You begin to wake up from stasis as your lander descends to Pluto’s surface. You strain to locate the Sun in the sky as you peek out the window; you finally spot it at the zenith as you wipe your eyes. Though brighter than anything else in the sky, the Sun is now 40 times farther than it was when you were on Earth, and it provides less than one-thousandth the light. Though it’s noon on the dwarf planet’s surface, it still feels like night: All the stars are visible, though a blue haze seems to ring the horizon and give the lowest stars a slight twinkle. Mountainous features are mostly dim silhouettes against the starry sky.
As the lander touches down, you notice how light you feel—the force of gravity is around one-fifteenth of what you’re used to on Earth. You look up again, hoping to see Charon, Pluto’s neighbor. But, just as the travel agent said, it’s not visible. The two dwarf planets are tidally locked, meaning they always present the same side to one another in their orbit. The side of Pluto’s surface you’re visiting is opposite Charon’s orbit, so you’ll have to catch a view from the transport ship on the ride home.
The New Horizons mission flew past Pluto in 2015, after a nine-year journey from Earth. The probe took lots of high-resolution observations of the dwarf planet’s surface, images that scientists have been studying closely. Rather than a dusty, featureless rock, they found a complex body with craggy cliffs, canyons, and a vast plane of nitrogen ice. The dwarf planet (as it’s currently classified) is just 1,477 miles in diameter, or 4,640 miles around. At scales that small, and provided there were roads to drive on, an intrepid tourist could hit the highlights in a week.
We asked Oliver White, research scientist at the SETI Institute and co-investigator on the Geology, Geophysics and Imaging team of NASA’s New Horizons mission, to help us envision such a road trip. We’ve obviously taken some creative license with the level of infrastructure on the dwarf planet and the fact that, well, Pluto’s warmest surface temperatures (-369 degrees Fahrenheit or -223 degrees Celsius) are monstrously frigid, among other traits that would make this land unfriendly to a human visitor. We only know much about the side of the orb that New Horizons flew past, and as such, we can only imagine an adventure on that half of the world.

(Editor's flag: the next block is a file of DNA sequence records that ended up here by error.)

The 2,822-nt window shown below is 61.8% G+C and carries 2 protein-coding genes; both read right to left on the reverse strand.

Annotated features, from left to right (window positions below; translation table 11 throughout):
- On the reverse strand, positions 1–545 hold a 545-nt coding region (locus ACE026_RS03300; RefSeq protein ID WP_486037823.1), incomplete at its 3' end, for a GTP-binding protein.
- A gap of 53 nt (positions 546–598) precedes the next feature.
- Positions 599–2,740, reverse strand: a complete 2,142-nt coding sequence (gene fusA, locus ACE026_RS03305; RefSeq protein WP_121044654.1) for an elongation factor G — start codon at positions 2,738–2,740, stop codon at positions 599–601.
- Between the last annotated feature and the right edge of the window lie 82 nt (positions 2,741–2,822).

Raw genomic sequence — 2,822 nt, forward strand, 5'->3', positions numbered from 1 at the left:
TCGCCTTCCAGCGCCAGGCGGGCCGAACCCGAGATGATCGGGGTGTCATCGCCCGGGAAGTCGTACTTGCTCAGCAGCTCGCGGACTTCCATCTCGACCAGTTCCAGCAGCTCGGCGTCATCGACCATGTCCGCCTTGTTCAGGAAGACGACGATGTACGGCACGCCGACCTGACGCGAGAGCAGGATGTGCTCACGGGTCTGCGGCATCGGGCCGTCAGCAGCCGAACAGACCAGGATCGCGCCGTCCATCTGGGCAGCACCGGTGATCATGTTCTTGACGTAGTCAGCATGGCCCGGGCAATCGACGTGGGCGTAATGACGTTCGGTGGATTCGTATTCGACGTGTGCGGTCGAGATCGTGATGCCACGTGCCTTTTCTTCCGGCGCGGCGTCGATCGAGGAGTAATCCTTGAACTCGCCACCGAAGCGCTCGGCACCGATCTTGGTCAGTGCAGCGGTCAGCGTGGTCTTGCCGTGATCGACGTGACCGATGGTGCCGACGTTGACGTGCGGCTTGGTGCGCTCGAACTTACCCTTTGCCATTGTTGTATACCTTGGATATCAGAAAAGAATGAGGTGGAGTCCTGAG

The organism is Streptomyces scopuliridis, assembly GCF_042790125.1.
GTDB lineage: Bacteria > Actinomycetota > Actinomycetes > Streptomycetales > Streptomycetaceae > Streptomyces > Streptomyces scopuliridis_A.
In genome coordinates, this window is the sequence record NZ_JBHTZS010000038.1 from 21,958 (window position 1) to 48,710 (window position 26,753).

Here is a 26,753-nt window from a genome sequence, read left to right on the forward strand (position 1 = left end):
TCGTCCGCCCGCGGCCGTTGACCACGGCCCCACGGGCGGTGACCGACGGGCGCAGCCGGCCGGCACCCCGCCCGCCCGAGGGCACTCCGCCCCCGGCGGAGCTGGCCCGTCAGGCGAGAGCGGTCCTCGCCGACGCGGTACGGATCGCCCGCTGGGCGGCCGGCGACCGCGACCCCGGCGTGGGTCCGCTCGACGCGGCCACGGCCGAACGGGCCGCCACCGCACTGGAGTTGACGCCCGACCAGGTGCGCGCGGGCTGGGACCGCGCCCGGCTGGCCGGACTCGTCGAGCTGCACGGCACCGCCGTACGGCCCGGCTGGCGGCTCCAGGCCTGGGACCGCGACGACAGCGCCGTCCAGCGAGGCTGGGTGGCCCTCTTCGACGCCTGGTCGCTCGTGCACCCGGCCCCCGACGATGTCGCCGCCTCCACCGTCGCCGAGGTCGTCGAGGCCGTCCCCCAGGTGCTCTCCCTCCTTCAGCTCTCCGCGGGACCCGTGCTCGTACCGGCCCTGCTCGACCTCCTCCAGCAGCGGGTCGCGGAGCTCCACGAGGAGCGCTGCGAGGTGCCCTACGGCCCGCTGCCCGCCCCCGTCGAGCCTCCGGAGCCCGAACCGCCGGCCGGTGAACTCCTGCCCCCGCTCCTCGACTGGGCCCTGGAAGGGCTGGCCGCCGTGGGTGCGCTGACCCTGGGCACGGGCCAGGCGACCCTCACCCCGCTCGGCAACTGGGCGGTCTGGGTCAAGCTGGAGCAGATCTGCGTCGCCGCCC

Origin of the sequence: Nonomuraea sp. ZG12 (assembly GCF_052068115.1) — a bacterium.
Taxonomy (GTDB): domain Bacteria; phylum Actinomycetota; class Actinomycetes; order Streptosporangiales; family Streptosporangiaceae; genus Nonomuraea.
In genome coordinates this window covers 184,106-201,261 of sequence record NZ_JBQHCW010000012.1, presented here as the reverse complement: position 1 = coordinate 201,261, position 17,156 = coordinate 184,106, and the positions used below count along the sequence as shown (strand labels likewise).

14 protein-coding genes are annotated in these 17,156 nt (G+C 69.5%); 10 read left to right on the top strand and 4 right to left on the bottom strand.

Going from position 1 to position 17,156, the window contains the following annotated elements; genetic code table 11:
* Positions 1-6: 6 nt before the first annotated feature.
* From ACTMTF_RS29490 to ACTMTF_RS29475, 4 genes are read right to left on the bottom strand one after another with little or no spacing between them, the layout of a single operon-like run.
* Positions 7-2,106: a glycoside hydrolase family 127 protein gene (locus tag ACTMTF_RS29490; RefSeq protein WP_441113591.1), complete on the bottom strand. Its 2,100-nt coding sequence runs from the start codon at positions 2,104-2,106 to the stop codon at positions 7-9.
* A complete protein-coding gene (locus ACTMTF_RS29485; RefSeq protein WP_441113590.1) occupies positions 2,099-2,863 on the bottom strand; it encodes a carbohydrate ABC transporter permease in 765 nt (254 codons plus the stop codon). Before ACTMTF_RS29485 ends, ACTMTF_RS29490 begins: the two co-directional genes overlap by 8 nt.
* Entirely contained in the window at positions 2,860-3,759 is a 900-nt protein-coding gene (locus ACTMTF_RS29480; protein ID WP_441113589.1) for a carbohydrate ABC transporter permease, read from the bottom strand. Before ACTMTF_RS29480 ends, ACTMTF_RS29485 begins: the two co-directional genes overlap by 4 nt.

Your arrival spot is a flat area on the western edge of Pluto’s heart-shaped region, called Tombaugh Regio. To the east, the Sputnik Planitia extends far beyond the horizon like a vast, beige ocean with a visible polygonal pattern in places where heat slowly trickles out of Pluto’s interior. But the expanse is neither liquid nor plain—it’s frozen nitrogen. You push your booted foot into the white sea, and it squishes slightly. Beneath this strange nitrogen plush sits something even more bizarre, not because of how otherworldly it is but because it’s so Earthly: a liquid water ocean.
To the north and south of this beach are some of the dwarf planet’s most dramatic-looking terrains: stretches of mountain ranges, including the Hillary Montes, made from enormous blocks of water ice that extend over 3 miles up from the Planitia’s surface, as tall as the tallest of the Rockies. These will make for some of your journey’s best photos, as the bright-white Sputnik Planitia and the dark terrain of the Cthulu Macula meet in the foreground while the mountains loom in the background.
You decide to go to sleep, because you’ve chosen to stick to a 24-hour Earth schedule during your trip. But one Pluto day lasts six Earth days, and it rotates on its axis at a 119-degree tilt (compared to Earth’s 23.5-degree tilt), meaning that much of the northern hemisphere where you’ve landed receives constant (though dim) sunlight for half of a Pluto year. Rather than rise and set, the Sun remains high in the sky, changing orientation only based on your latitude.